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5 reviews in total 
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187 out of 281 people found the following review useful:
This is where we are as a culture, 28 June 2011

*** This review may contain spoilers ***

How many millions of dollars went into this which could have been used better in some other venture? Sour premise of a dope-smoking, opportunistic junior high school teacher who skates through her job, looking for a way to fund her breast augmentation job so she can land a rich boyfriend. Ends up committing several felonies & getting a stuffy but honest co-worker blamed for everything (including drug use on school grounds) while she wins the day. The redemption is her hooking up with an angry gym teacher when he proves the affluent guy she's sharking for is a shallow imbecile.

Now, I'm not the sort of person who demands a moral message in every piece of cinema, but really? Who is the target audience here? To whom are the filmmakers attempting to appeal? This is just vile.

8 out of 20 people found the following review useful:
Most Impressive, 19 April 2011

*** This review may contain spoilers ***

I could literally go on for hours, but I'll keep this brief.

We have been so inundated for so long with the idea of the spunky underdog taking on corporate greed and corrupt businessmen whose sole purpose was to acquire—not make, but acquire—money, invariably by dishonest methods, that Ayn Rand's Atlas Shrugged is difficult for many to accept. All their lives huge swaths of people have been taught to hate businessmen, Capitalists, industrialist, technicians & the men who make the world work—much like previous generations were taught to hate blacks, Jews and gays. Yeah, I went there. Deal with it, haters. Because the last, least protected minority in the world is the individual; the one that has to fend for itself against a typhoon of groupthinkers. The novel and film portray Capitalists the way Dances with Wolves portrayed Native Americans: as a noble people viciously slandered by ignorance and prejudice.

Everybody knows you can't fit an 1100 page book into a two hour film, and even tho they've parsed it into a trilogy a lot of back story & character development had to be dropped. Instead of doing what Lynch tried with Dune, they did what Petersen did with Neverending Story. The $10-15M budget, in comparison to other adaptations like Lord of the Rings and all the comic books that have come out over the last ten years or so was not calculated to impress. I went expecting a piece of work similar to Roger Corman's Fantastic Four from the early nineties, which was so bad that it collapsed under the weight of its own wretchedness before it got out of the gate. But Atlas demonstrates something VERY profound that I'd never considered about the novel: the events are not as big as the story. It's more about the characters' lives, the choices they're presented, how they make them and the inevitable consequences. En toto, I find that the adaptation is faithful to the spirit of the novel, if not the logistics.

Atlas has been compared to the low-budget, niche market productions euphemistically labeled "family movies," which are in reality Christian-agenda films. But there's a BIG problem with that comparison. Christian films are advertisements for tax-exempt entities which have a sixteen-century history of theft, rape, torture and murder committed against untold billions of human beings. There's no way of knowing how many $quadrillions has been stolen or extorted from private persons by the church over the last 1600 years. Atlas was funded privately and is about the right to keep the products of one's labor from the leeches who demand it as their right.

Full disclosure: about 80% of the people in the cinema were older than me, and I was wearing my D'Anconia Copper t-shirt from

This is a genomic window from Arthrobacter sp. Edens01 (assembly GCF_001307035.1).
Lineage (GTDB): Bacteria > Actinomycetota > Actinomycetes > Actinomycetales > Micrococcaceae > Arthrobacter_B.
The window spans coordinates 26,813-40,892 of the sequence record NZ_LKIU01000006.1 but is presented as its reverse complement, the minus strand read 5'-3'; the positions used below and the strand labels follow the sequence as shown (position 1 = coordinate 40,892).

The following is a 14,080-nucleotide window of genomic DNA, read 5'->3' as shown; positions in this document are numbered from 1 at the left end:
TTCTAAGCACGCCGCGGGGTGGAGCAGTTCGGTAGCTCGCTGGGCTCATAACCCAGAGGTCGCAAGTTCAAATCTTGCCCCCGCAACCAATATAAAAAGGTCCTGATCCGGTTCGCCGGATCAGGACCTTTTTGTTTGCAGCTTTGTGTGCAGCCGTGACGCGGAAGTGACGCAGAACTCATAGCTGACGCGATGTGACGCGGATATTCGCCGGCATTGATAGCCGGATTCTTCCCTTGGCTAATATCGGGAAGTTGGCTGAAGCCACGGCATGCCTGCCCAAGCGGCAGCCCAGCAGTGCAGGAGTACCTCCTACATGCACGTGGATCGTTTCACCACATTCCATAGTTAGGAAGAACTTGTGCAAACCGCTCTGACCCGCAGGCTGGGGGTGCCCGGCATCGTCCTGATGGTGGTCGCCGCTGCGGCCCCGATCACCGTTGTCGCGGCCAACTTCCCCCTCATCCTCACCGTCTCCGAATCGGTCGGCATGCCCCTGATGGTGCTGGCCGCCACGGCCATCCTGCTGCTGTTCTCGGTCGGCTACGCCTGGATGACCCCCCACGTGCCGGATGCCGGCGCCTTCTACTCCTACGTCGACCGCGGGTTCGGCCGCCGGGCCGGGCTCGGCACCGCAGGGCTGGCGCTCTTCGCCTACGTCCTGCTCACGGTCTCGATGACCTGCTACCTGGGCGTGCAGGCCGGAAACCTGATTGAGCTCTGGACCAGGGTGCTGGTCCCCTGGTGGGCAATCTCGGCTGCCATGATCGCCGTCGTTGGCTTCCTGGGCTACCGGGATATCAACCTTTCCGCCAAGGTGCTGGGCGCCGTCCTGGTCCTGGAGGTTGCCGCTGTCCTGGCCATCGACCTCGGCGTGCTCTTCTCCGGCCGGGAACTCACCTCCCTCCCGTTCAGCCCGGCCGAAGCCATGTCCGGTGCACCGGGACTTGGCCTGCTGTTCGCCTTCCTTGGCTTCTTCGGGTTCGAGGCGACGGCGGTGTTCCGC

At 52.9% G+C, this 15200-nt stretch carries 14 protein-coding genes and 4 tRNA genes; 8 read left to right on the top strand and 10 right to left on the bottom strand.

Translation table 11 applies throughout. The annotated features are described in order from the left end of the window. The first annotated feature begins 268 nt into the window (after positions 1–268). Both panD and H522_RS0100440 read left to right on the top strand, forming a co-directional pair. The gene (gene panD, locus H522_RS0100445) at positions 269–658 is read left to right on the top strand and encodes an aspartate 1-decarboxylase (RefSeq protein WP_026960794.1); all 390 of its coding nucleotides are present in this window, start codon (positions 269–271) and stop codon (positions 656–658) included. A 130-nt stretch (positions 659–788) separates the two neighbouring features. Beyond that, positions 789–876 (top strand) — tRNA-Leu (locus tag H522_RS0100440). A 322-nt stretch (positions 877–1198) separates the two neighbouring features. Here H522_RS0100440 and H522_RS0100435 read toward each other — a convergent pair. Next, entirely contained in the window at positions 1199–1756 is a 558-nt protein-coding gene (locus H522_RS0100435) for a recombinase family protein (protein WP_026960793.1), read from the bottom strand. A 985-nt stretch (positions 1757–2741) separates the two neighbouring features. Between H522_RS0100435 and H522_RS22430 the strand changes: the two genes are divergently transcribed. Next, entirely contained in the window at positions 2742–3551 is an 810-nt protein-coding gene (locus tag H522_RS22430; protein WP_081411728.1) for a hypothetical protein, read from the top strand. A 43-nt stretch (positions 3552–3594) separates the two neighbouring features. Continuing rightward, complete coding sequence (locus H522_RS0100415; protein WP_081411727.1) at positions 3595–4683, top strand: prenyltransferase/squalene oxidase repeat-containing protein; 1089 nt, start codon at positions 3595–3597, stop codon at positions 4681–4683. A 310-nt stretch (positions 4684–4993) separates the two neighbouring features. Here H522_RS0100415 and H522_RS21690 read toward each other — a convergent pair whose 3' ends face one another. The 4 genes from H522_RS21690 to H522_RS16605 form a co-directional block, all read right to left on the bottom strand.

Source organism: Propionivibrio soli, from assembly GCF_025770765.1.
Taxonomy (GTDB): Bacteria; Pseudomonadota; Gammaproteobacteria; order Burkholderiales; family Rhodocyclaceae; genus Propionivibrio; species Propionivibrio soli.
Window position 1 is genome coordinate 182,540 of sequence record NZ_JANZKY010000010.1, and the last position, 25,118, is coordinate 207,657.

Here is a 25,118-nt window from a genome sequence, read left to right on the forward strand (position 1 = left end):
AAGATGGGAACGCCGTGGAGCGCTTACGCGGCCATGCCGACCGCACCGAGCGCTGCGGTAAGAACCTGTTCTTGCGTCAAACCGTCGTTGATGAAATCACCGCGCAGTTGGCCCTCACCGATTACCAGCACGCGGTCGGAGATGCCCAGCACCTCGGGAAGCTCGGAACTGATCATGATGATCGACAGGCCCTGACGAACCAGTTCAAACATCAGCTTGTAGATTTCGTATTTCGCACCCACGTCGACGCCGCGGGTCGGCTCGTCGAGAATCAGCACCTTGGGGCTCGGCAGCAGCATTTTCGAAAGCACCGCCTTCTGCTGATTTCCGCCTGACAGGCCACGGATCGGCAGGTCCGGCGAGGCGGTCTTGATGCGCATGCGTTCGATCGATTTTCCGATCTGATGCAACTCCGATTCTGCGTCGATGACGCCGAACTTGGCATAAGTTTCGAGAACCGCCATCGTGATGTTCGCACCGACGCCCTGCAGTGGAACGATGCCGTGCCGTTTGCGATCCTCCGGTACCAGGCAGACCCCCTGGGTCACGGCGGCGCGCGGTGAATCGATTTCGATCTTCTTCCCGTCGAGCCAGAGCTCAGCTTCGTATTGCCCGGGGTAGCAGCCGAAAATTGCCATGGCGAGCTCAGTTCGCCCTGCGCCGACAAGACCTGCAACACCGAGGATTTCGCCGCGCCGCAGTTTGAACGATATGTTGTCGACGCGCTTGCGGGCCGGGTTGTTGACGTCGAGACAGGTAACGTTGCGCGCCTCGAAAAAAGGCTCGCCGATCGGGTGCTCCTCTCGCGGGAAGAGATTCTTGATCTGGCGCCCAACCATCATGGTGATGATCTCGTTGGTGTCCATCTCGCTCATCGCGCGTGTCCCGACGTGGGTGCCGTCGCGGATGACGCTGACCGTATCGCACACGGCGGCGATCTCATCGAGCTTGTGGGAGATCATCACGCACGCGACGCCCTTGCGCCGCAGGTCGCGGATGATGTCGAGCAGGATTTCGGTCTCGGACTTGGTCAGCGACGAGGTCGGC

The good stuff: they got it. The ideas of the first 1/3 of the novel are there, though told instead of shown. I can accept that under the circumstances. The premise that travel has become too expensive for air power has necessitated the return to locomotive power is reasonable given the "we're going backwards in the name of progress" theme of the novel. The Dow at 4000 is TERRIFYING, as is the $36/gal gas prices established right off the bat. I like that they updated the setting to reflect modern times instead of trying to do a period piece about a dystopian future, ala Bioshock. It followed the novel very well, and the recurring device of name/job/date gave it a hook, probably making it easier to follow for anybody who's not read the novel. The montage of Hank surrendering his diverse portfolio provides the viewer an outstanding sense of the extortions committed in the name of "social justice." The penultimate line of the film, spoken by the unseen hero, puts it all into context so that Americans in 2011 can understand what it's about and how it relates to their lives RIGHT NOW.

The not-so-good: Francisco! My favorite character is played straight and tragic, instead of the giddy & capricious fella he was in the novel. So much of his sense of humor has been sucked out and replaced by this brooding fellow with little sense of life. And there was no Money Speech, which is a pivotal event in the novel. Hopefully the blu-ray will feature an extended cut which includes more Francisco. So, too, a lot of the philosophical base of the story has been dropped in order to move the mystery story along. The film, like the novel, require a fundamental knowledge of how and why things work because they don't take time to stop & explain things. You are expected to know what a split rail means, how long construction can take, and that people who do revolutionary things do so with time, effort & devotion to their own passions to achieve. James Taggart is young and good looking, whereas in the novel he "looked like a man approaching fifty," and though he's clearly a punk he's not nearly as whiny and underhanded. There were no scenes in the cafeteria with Eddie. And I really wanted to see Ivy Starnes as she was portrayed in the book because I've known SOOOO many people just like her.

FYI - the first time we see Dagny in her apartment, as she's watching the TV report, look to the left side of the screen. On the computer monitor in the background is a black and white picture of Rand.

All in all, I give it 4.5 out of 5 on sheer chutzpah alone. I'm looking forward to the next two with great vee-gah.

1 out of 4 people found the following review useful:
Just so we're clear on the trilogy, 17 February 2011